Here is an example of a journal
that was not accepted for credit:
The student wrote a total of 364 words, part of which is here:
“Learning the underwater swim was great practice. I started seeing more improvement with my freestyle & backstroke by this time. Treading water with the scissor kick became easier. The eggbeater kick was still a work in progress”
. . . “End of the course
I had seen a lot of improvement on my form which was actually one of my goals that I wanted to learn and take away by the end of the course. It’s not a 1,000 words but I prefer Quality over Quantity.”
Please note that the completion of the assignment is 1,000 words
(again, students decided on this number),
not “X” number of points per word, so there are no partial points for partial completion.
This assignment is due near the end of the quarter and if you turn in an assignment that is a calendar of events with no discussion of your skills and improvements, or with fewer than 1,000 words, I will not notify you that you did.
Treading water sometimes becomes
a friendly competition in the class.
Some students try to see if they can tread without using their arms/hands, then try the two minute lifeguard test.
Some students have done 15 or 20 minutes at a time, again, with just the kick.
People who are already good at treading without using their hands (kick only, no arm movement), or who get better as we go along, have previously tried treading while holding a five or ten pound weight with both hands at the surface of the water, another kind of lifeguard test. Students can bring one or two full small (unbreakable) drinking water bottles and try holding one with each hand while treading (one liter of water weighs about 2.2 pounds) and work their way up in weights from there.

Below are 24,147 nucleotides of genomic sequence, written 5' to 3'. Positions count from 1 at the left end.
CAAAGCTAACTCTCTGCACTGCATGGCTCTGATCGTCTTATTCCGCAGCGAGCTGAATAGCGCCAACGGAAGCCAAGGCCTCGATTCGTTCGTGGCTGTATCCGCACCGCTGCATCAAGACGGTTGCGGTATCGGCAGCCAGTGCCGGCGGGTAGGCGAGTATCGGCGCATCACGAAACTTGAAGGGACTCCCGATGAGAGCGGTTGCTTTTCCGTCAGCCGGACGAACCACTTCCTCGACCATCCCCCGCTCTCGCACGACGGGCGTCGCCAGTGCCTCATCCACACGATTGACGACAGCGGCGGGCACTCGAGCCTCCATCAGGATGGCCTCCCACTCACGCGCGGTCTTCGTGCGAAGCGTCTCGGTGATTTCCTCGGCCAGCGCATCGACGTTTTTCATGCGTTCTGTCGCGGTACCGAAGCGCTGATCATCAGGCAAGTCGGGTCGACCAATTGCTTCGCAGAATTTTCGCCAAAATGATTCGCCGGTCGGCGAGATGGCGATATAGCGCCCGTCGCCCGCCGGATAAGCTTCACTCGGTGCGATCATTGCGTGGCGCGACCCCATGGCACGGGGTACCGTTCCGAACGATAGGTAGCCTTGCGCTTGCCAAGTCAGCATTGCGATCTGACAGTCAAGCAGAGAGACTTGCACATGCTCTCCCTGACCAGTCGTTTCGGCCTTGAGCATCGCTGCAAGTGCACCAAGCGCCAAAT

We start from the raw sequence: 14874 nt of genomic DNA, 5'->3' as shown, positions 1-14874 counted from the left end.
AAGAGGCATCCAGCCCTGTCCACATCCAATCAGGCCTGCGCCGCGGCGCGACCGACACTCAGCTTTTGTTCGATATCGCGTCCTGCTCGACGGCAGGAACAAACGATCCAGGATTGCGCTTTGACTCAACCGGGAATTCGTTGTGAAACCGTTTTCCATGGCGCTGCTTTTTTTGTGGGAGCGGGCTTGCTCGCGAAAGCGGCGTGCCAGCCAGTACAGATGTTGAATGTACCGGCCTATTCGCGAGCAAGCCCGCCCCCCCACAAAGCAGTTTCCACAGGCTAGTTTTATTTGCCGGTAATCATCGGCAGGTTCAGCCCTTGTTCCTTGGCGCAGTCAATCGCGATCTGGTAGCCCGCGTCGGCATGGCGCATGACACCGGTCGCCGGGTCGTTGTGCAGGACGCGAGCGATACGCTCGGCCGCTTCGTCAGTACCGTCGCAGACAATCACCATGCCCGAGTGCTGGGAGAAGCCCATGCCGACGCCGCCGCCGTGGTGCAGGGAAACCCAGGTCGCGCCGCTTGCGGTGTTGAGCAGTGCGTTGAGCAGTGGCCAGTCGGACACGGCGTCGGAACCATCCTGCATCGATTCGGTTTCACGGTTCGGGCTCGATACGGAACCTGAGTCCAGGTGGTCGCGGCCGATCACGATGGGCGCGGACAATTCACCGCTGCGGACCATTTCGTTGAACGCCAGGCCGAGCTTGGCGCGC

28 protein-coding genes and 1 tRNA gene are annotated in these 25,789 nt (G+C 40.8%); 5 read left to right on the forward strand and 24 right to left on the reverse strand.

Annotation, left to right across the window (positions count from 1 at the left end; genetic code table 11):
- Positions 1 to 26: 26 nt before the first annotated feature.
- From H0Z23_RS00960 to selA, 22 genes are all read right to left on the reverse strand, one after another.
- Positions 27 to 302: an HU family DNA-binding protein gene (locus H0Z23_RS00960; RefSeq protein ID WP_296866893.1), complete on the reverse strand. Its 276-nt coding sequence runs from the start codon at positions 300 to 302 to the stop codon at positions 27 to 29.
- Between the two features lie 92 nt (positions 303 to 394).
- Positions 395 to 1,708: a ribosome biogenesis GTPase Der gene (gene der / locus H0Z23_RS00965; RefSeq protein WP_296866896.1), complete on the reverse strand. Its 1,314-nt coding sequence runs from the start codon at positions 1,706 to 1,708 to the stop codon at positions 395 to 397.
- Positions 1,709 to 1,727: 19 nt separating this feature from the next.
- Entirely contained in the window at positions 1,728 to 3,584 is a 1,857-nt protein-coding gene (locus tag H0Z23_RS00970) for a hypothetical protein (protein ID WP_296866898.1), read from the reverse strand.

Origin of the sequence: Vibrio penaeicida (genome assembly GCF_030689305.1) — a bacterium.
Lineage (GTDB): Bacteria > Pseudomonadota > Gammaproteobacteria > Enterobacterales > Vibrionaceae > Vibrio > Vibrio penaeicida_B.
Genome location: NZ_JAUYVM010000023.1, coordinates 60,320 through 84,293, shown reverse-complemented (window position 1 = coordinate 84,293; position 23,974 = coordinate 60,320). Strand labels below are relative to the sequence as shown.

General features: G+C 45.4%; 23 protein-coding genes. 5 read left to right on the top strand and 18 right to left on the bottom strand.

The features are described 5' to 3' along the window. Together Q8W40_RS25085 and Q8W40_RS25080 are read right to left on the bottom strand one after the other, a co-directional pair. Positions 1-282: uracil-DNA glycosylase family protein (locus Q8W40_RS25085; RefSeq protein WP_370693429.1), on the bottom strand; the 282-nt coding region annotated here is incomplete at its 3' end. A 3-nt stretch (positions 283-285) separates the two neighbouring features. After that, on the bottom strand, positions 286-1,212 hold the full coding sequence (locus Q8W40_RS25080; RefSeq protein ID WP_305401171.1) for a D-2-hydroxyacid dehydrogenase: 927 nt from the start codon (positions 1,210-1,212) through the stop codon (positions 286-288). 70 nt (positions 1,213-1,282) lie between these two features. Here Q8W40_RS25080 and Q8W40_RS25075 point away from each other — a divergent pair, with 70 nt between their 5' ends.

If you have one, you could use a clean gallon (previously filled with bleach, now filled with water) bottle. One gallon of water weighs about 8 1/3 pounds.
You can also try just holding an empty gallon bleach bottle overhead, adding water as you get stronger.
The current record for a student in one of my classes is one hour treading water just using the kick, holding a ten pound weight at the surface with both hands and no, he was not a waterpolo player.
This treading water workout can be extra for your abs . . . just because you could be laughing so much.
(For the photo above this swim student was in 14 foot deep water. He had lots of experience treading water and juggling so this first try at doing both at once was relatively easy for him.)
Hmmmmm, and learning to juggle can improve your brain
Tips for learning to juggle are at: https://www.wikihow.com/Juggle
You can try this at home with rolled-up pairs of socks.
There is potential extra credit for a truly complete (in the opinion of your instructor) journal.
See: Knes 1A novice swim.
Knes 1B beginning swim
Knes 1C intermediate swim
KNES 1D advanced swim
KNES 2A aerobic swim